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Personal and financial details leaked in HSBC Swiss private bank revelations

Details of a number of ultra-high net worth HSBC clients have been leaked to media

A data leak revealing details of some of HSBC’s wealthiest clients has made headlines around the world over the weekend, detailing how the private bank assisted clients with tax evasion and denied governments in their home countries billions of dollars of revenue.

“Old-wealth families” are among the private banking clients HSBC helped evade tax, according to the International Consortium of Investigative Journalists (ICIJ), as well as celebrities, politicians and people associated with arms trafficking, blood diamonds and bribery.

Data covering the personal and financial details of more than 100,000 people and legal entities connected with HSBC was obtained by a company insider and leaked first to French authorities and other governments worldwide, before it landed in the hands of a group of journalists from 45 countries working as part of the ICIJ.

The accounts held more than $100 billion, and details were obtained between late 2006 and early 2007.

Celebrities such as David Bowie and Tina Turner have been associated with the revelations, but have been quick to distance themselves from any wrongdoing. Current and former politicians from countries including the UK, Russia, India, Kenya and Liechtenstein were also among the clients involved.

Among the revelations is that bank employees discussed measures to avoid clients paying taxes in their home countries, including holding accounts in the name of offshore companies.

The public backlash has been swift and widespread, with the revelations leading news agendas worldwide, while HSBC and the hashtag #SwissLeaks were both trending on Twitter.

A four-page statement released by HSBC in response to the allegations has outlined where the bank went wrong, and the steps it has taken in the meantime to improve compliance. The bank had initially asked the ICIJ to destroy the data.

Ultra-high net worth individuals that appear on the list include Victoria’s Secret owner Lex Wexner, and the Israeli diamond-dealing family the Steinmetzes (2,000 HSBC clients included in the data leak were part of the diamond industry). Neither has responded to the revelations at this stage.

UK businessman Richard Caring was also among the clients whose data was leaked, but a representative for the restaurant and fashion magnate said his use of offshore funds was conducted “under widely used and accepted tax principles”.

Client details were initially obtained by IT worker Herve Falciani, who passed the details on to French authorities in 2008. HSBC has described Falciani’s actions as a “blatant violation of Swiss law”.

“HSBC has no record of [Falciani] ever escalating any concerns to his line management, or using the whistleblowing hotline that was in place at the time of the theft,” the bank said in a statement. It suggested Falciani may have had a financial motive for downloading the data, and raised the possibility some of the data had been manipulated.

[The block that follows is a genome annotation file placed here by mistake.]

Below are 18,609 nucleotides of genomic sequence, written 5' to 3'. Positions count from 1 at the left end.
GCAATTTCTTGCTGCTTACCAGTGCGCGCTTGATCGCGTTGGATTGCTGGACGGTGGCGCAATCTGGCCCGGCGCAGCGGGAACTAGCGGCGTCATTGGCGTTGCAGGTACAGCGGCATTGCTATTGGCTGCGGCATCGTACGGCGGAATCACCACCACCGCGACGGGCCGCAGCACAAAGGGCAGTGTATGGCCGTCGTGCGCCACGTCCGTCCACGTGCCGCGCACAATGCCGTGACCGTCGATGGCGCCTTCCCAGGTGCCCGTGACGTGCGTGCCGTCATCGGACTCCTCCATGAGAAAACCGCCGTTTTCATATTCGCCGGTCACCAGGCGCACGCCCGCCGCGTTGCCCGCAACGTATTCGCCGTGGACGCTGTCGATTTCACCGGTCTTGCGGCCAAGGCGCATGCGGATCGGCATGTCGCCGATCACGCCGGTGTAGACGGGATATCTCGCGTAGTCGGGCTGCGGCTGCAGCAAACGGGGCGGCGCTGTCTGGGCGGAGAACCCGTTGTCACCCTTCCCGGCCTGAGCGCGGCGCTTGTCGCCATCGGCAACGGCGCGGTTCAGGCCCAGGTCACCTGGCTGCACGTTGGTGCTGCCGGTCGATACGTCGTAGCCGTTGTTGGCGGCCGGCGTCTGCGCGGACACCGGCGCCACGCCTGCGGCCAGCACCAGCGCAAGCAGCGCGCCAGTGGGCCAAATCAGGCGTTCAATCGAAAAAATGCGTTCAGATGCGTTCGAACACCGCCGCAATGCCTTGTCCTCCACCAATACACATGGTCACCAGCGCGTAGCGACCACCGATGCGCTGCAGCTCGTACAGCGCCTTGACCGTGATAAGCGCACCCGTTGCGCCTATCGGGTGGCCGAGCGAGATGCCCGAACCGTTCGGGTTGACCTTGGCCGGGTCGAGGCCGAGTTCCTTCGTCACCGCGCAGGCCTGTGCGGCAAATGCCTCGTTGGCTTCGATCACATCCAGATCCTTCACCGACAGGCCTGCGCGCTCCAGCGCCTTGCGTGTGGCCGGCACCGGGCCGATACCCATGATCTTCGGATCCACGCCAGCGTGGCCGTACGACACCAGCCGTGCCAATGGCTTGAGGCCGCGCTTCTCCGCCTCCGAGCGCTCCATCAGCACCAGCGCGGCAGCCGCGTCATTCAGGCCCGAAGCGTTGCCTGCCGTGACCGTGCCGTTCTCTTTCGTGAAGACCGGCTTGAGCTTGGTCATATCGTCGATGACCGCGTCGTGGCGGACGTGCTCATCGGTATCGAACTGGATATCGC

Governments worldwide have accessed the data since the breach. In the UK, home to more of the listed account holders than any other country, the British tax office said 3,600 of the 5,000 names it received were “potentially non-compliant” and a report to the House of Commons in September 2014 found the tax office had recovered £135 million in taxes from people on the list. In Spain, ICIJ reported, £220 million has been recovered, and in France, £188 million.

In its statement addressing its failures, HSBC said, in the past, private banks had assumed responsibility for tax payment rested with its clients. “Swiss private banks were typically used by wealthy individuals to manage their wealth in a discreet manner,” it said. “Although there are numerous legitimate reasons to have a Swiss bank account, in some cases individuals took advantage of bank secrecy to hold undeclared accounts.”

The bank also talked about shifting industry expectation. It said previously it had only been required to avoid facilitating tax evasion or non-compliance, now it was expected to assist tax authorities to pursue tax evaders.

In January 2011, HSBC said, new management “fundamentally changed the way that HSBC is structured, managed and controlled”. Until December 2010, Lord Stephen Green had been chairman of HSBC. Green went on to become minister for trade and investment in the UK government, despite tax authorities being aware of HSBC’s activities. The government has now been forced to defend his appointment.

The bank has also said it acquired Republic National Bank of New York and Safra Republic Holdings in 1999, which were not fully integrated in HSBC “allowing different cultures and standards to persist”.

The bank points out since 2010 the Swiss private bank has exited US resident client business entirely, and has withdrawn from markets where it cannot conduct due diligence on its clients to a satisfactory standard.

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